So, how the bloody blue Hell does one go from The Pius Trilogy to vampires? Like with Honor At Stake, coming out on Sept 1?
Step one: Once upon a time, I did some fan fiction. ..
Actually, no, I didn't. My sister wrote a fan fiction once. I took it, made it far more interesting, and rewrote it as an independent book. I then decided that the book was a little too ... compact. The first sixty pages of the book? I expanded all of it into book 1, Honor At Stake.
As I started expanding it ... well, everyone say it with me: It just spiraled.
The novels were basically "Catholic vampires," where I kicked the mythos into compliance with standard theology, and then did a little rewrite of history since 1789, and... Anyway...
I wanted something interesting and different. I was tired of vampire mythology that could barely follow the general guidelines established by Bram Stoker.
"Oh no! We can't have crosses! Or holy water! Or anything remotely religious!"
And Marvel comics (yes, I think the Blade films sucked. No pun intended).
Come on, if an atheist like Joss Whedon can have vampires be affected by holy objects, so can everyone else. He's taken out several vampires with Holy water, and if you take a very close look at Buffy's chest o' death in the pilot film, you'll note that she has a glass jar of communion wafers -- That's something I haven't seen used since Laurence Olivier was Van Helsing in the 1970s.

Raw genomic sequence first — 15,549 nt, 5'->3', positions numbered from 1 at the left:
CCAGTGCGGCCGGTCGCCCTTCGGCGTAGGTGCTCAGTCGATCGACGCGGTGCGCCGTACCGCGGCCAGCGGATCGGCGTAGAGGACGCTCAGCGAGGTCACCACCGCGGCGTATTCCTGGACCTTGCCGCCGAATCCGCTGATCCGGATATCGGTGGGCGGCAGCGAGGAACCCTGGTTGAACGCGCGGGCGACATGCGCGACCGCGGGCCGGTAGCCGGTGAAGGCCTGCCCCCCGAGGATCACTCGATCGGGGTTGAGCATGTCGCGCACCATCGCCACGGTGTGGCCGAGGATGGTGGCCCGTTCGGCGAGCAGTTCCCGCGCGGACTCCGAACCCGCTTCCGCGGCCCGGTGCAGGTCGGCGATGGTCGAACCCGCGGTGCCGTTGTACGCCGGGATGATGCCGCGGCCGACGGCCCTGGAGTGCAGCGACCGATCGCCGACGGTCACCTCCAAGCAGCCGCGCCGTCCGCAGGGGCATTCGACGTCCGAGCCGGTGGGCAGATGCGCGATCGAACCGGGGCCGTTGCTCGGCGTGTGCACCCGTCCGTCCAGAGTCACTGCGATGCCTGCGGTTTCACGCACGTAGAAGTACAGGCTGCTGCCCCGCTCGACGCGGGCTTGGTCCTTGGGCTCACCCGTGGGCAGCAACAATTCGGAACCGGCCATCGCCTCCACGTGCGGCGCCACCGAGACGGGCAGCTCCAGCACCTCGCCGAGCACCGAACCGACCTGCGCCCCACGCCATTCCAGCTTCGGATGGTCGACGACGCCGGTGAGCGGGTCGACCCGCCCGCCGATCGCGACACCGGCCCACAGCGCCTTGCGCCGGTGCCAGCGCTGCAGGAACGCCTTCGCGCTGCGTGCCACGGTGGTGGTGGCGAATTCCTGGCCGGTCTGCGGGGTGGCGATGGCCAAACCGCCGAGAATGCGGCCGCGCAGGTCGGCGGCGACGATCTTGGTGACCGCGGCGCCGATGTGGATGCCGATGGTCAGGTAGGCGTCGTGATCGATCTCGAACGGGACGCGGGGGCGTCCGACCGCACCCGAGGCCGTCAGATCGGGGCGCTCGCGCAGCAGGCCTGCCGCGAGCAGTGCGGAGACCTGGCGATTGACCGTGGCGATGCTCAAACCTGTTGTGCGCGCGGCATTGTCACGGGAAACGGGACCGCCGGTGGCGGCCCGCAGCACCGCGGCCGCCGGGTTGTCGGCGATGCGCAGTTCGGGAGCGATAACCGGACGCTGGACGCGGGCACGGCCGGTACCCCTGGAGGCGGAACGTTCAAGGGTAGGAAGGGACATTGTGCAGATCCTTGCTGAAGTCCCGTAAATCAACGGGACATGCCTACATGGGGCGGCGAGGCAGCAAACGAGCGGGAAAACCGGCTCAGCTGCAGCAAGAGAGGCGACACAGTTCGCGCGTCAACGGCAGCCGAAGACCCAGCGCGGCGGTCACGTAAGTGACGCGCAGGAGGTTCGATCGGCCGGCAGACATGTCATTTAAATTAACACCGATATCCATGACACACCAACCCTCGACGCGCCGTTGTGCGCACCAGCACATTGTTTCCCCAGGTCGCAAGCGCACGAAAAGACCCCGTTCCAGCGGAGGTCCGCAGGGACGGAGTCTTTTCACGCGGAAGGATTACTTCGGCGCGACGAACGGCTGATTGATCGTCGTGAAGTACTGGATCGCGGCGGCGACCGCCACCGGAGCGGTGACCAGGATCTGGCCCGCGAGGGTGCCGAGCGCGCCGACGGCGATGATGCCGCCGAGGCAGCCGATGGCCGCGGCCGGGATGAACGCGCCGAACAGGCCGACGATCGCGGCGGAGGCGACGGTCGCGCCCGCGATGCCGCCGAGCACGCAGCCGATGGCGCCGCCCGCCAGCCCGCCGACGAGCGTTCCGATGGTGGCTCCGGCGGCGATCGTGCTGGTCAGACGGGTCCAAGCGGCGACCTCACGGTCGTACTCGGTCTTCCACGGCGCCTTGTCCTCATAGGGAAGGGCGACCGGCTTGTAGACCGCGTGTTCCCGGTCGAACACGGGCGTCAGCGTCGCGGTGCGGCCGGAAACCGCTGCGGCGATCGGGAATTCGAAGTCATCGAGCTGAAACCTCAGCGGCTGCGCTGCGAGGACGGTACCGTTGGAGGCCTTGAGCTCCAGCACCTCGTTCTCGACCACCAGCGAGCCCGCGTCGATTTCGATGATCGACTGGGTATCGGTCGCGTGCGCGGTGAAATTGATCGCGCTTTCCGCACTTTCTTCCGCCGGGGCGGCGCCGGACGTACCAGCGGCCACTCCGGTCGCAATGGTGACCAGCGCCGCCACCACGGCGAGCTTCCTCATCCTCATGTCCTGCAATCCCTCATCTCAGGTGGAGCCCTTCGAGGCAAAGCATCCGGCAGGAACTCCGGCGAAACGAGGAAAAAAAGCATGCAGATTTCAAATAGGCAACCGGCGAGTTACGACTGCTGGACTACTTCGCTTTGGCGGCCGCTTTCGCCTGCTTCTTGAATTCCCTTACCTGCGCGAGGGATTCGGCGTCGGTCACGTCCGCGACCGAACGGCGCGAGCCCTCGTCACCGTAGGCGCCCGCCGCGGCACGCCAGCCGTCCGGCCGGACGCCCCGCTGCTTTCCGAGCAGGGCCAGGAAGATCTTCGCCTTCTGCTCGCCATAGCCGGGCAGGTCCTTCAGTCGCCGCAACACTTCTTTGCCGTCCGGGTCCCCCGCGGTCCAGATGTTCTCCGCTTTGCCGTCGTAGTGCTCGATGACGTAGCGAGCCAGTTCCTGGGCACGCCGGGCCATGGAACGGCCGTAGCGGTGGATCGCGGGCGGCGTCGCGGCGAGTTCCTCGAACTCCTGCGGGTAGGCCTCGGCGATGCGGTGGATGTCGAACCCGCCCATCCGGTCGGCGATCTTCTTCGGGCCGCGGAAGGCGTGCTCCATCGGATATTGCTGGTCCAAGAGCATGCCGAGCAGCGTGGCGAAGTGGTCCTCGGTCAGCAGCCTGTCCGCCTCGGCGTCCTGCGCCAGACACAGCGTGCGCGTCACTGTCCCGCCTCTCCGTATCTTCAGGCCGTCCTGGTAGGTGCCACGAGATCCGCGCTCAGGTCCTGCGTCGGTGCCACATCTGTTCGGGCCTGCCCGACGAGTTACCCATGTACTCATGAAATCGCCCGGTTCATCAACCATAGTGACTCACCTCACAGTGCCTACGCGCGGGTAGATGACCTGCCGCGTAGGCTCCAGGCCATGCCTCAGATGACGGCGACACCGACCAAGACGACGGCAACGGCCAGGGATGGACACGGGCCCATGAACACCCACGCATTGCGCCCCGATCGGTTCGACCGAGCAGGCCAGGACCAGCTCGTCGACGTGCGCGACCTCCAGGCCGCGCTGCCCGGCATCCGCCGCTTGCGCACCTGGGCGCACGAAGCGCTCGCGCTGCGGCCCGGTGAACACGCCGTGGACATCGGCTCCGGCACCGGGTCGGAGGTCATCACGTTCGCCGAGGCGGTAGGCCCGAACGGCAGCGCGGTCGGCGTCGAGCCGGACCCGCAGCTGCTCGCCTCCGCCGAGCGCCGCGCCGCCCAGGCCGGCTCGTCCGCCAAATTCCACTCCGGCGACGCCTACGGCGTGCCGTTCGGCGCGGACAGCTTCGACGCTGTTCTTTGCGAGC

On the other hand, I wanted vampire fiction that at least acknowledged something like free will. Let's face it, if you turn a person into a vampire, why would their character change to make them a villain. You can make some arguments that the vampire is actually feral at first, so that explains Lucy in Dracula (used by Fred Saberhagen in The Dracula Tape, more or less). A relative of Bram Stoker, at DragonCon, explained vampires as zombies with fangs — vampires were possessed, occasionally with an overlay of the victims' personalities / memories.
I'm not even going to touch the Anita Blake books by Hamilton. I refuse. Ignoring that they are basically porn — and boring porn — they are inconsistent and confusing, based on a whole collection of conditionals that I'm not even sure she understands at this point. She started with "vampires are not people with fangs," and how during the day they become corpses, then goes into how vampires actually have souls. And crosses don't work, unless they're charged by a person's faith in it (so your lucky rabbits foot has about as much power to save you from a vampire as a crucifix blessed by a priest?).
And yes, that's me not going into it.
I hear you now, gentle reader: "So, smartass, what's your solution?"
It's simple. Make their power and abilities as well as their weaknesses dictated to by their choices and actions. Oh look, if you casually rip the throats out of victims, crucifixes will burn you. If you harm no one, and go about your daily life, you can walk into a church. Welcome to salvation.
Enter Amanda Colt and Marco Catalano. One is a blood-thirsty, murderous psychopath, and the other's a vampire. Heh.
On a scale of 0 to Dues Vault, how accessible are these books to someone not devoutly Roman Catholic?